Monday, March 3, 2008

Things We Lost in the Fire DVD

DVD Review by Kam Williams

Headline: Halle Berry and Benicio Del Toro Romance Drama Due on DVD

After eleven years of marital bliss, Audrey (Halle Berry) and Steven Burke (David Duchovny) are living the American Dream. The successful architect and stay-at-home mom are in love and sitting in the lap of luxury in a suburban McMansion with a couple of adorable mop-topped kids, Dory (Micah Berry) and Harper (Alexis Llewellyn).
However, this picture-perfect family’s fortunes are irreversibly dashed the day that Steven is slain on the street by a stranger. Given the unanticipated loss of her partner and provider, Audrey suddenly finds herself facing the prospect of both raising the children and meeting the monthly mortgage alone.
Hope arrives where the emotionally-fragile widow least expects it, in the person of Steven’s best friend, Jerry Sunborne (Benicio Del Toro) a homeless heroin addict, Audrey had previously not allowed anywhere around the house.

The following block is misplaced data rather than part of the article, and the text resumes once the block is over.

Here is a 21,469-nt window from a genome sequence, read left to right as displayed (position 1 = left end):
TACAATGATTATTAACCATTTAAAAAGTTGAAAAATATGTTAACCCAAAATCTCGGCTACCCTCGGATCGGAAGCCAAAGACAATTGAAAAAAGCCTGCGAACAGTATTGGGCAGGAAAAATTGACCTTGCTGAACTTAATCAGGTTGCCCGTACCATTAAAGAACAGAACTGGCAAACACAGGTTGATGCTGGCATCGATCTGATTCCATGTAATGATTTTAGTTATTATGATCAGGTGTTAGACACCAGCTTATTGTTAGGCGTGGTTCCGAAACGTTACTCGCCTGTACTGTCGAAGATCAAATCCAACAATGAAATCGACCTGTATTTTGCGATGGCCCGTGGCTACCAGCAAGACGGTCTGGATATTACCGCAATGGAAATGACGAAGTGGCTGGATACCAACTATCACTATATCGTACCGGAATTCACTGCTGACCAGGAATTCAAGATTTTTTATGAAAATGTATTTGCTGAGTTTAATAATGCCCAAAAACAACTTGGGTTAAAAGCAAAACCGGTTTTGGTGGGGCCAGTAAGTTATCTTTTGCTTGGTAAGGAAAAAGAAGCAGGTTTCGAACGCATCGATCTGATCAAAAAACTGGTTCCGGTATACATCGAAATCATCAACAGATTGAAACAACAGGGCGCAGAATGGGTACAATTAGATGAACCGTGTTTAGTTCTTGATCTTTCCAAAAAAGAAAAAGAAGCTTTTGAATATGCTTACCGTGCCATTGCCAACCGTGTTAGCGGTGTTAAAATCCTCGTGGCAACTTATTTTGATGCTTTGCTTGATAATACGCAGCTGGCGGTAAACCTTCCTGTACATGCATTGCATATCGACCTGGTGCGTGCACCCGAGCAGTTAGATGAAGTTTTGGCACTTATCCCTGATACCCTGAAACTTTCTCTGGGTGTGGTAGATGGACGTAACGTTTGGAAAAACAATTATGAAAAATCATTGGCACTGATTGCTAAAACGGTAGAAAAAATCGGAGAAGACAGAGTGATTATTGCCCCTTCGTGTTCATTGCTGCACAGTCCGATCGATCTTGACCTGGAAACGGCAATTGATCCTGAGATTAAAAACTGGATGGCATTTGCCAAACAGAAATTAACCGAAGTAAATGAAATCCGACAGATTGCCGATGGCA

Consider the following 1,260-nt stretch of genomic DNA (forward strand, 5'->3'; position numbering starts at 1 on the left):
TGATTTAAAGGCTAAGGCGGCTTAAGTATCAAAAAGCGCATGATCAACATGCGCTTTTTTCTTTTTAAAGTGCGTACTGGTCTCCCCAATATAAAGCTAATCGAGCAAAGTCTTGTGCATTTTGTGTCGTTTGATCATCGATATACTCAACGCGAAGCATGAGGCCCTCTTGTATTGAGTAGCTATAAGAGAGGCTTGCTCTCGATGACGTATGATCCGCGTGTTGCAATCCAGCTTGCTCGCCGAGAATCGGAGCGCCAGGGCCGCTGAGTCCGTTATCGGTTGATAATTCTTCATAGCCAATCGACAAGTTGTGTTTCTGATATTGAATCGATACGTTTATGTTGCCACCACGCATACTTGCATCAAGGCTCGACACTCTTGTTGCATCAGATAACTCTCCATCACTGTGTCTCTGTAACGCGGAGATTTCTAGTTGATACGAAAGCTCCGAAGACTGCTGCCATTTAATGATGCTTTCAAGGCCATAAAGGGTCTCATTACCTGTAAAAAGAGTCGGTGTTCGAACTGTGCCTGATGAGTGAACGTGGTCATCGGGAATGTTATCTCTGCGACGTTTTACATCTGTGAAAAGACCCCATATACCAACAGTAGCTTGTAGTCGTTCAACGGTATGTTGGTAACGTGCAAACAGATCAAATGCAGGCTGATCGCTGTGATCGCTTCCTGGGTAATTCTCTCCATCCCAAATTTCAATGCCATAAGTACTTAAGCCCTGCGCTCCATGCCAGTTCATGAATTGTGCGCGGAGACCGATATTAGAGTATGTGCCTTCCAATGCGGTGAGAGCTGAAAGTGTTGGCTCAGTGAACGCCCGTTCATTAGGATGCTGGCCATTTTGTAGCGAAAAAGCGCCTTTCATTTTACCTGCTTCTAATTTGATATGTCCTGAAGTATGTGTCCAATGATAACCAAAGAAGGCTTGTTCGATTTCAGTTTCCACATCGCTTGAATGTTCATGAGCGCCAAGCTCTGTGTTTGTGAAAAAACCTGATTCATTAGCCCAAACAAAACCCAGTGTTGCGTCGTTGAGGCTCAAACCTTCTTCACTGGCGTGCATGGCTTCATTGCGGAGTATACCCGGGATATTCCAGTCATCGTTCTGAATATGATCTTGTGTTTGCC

But she has a change of heart following the funeral, and she allows this chain-smoking junkie to move into the vacant apartment above the garage so long as he attends Narcotics Anonymous meetings and find a job. She also lets him serve as a surrogate dad to Dory and Harper, who miss their father terribly.
A month or so later, we find Jerry cleaned up quite nicely, thank you, and gainfully employed by an affable neighbor (John Carroll Lynch) in the mortgage business. However, the mind-boggling events which unfold in this implausible melodrama are more like a TV soap opera than a legit full-length feature.
This flick occasionally elicits unintentional laughs. For instance, there’s the scene where Audrey asks Jerry for a hit of heroin or this equally-ridiculous exchange right out of a corny romance novel. Audrey: “Am I ever going to feel beautiful again?” Jerry: “You’re the most beautiful woman I’ve ever seen.” Excuse me, but wasn’t this movie supposed to be about the loss of a husband, not the losing of looks?
It doesn’t get any more shallow than this.

Fair (1 star)
Rated R for profanity and pervasive drug use.
Running time: 118 minutes
Studio: Paramount Home Entertainment
DVD Extras: Deleted scenes, audio commentary, theatrical trailer and a featurette.

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